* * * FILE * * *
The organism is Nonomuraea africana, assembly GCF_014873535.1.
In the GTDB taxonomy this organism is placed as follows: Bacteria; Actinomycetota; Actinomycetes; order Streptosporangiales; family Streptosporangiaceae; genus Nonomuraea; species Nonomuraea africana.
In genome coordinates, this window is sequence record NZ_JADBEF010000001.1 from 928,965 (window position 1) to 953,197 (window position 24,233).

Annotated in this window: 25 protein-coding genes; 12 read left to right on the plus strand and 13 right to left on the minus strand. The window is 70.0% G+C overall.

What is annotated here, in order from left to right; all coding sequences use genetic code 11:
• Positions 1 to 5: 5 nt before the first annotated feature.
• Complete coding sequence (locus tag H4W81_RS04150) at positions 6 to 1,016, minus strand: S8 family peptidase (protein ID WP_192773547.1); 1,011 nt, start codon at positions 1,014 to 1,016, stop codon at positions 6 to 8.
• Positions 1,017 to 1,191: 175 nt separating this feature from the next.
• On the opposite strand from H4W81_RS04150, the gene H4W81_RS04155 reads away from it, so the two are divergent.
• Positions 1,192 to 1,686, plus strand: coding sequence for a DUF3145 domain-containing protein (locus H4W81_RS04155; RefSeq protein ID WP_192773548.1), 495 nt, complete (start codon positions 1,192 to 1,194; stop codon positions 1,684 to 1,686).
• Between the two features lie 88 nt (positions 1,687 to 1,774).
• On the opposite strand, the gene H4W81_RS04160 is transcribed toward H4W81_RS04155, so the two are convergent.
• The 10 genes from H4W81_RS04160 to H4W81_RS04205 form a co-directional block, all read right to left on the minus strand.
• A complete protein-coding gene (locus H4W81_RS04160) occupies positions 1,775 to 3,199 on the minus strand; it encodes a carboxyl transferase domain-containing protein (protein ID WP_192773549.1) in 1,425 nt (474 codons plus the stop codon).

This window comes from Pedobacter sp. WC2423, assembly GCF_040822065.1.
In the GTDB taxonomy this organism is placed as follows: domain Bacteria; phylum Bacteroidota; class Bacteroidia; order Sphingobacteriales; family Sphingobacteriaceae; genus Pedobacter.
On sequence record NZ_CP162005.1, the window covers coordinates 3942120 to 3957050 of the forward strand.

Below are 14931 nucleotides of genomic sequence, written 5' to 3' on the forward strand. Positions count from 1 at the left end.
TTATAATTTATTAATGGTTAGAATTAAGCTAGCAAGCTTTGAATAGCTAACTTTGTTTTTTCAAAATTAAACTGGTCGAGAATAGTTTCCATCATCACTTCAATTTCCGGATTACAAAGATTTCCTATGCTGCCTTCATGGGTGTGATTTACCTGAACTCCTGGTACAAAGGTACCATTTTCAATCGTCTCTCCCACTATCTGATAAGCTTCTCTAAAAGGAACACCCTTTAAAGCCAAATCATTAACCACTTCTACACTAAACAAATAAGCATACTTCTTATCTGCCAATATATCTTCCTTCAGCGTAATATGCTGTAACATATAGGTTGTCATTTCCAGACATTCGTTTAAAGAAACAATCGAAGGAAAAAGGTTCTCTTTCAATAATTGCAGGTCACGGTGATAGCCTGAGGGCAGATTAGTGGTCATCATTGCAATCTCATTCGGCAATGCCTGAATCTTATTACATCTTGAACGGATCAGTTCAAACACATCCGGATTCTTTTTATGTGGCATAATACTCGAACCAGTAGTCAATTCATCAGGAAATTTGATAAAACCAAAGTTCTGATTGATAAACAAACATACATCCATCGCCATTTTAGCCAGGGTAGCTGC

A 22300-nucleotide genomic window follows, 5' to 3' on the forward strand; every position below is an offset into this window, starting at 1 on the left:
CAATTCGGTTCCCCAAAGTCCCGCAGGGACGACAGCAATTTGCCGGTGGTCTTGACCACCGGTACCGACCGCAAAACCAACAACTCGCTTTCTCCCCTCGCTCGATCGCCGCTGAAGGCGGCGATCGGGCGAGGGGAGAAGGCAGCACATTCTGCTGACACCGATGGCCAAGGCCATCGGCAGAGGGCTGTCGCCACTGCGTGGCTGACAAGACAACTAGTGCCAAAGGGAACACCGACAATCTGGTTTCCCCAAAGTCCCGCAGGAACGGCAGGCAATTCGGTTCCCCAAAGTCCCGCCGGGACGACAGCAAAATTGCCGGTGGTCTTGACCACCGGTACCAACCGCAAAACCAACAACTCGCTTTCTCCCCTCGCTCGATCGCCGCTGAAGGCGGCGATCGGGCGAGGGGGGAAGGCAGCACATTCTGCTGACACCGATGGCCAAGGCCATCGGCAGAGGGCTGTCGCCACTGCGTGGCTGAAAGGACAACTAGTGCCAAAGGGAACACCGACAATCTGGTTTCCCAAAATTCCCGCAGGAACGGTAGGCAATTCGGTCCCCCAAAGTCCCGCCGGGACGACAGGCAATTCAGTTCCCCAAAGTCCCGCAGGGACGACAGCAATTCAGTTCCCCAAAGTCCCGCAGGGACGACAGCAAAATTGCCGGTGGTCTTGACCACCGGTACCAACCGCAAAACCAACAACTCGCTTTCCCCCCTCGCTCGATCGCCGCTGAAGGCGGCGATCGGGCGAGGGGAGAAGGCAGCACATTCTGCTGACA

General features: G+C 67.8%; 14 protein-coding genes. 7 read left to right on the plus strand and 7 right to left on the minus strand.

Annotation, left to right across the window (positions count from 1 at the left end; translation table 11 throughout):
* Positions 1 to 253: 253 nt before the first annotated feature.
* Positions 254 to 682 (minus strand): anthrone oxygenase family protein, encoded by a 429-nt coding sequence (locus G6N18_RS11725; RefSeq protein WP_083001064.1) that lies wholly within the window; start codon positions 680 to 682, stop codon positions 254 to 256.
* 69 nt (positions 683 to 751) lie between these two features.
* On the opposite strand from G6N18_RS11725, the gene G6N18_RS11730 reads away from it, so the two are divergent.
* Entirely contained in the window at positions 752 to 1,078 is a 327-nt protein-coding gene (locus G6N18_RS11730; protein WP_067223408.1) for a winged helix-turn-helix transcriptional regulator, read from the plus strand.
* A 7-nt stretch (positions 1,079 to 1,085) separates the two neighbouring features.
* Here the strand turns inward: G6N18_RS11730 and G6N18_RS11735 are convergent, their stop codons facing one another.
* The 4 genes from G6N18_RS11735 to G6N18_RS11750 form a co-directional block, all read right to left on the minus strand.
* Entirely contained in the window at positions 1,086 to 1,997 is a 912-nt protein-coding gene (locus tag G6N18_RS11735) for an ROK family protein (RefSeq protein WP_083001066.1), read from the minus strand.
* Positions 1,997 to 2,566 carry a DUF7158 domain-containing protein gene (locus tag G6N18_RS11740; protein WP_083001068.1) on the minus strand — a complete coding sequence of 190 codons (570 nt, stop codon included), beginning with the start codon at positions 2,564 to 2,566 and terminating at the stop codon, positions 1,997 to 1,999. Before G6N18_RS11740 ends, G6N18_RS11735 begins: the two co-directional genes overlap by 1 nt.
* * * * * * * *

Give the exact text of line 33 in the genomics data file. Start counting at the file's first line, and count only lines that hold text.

* Positions 1,997 to 2,566 carry a DUF7158 domain-containing protein gene (locus tag G6N18_RS11740; protein WP_083001068.1) on the minus strand — a complete coding sequence of 190 codons (570 nt, stop codon included), beginning with the start codon at positions 2,564 to 2,566 and terminating at the stop codon, positions 1,997 to 1,999. Before G6N18_RS11740 ends, G6N18_RS11735 begins: the two co-directional genes overlap by 1 nt.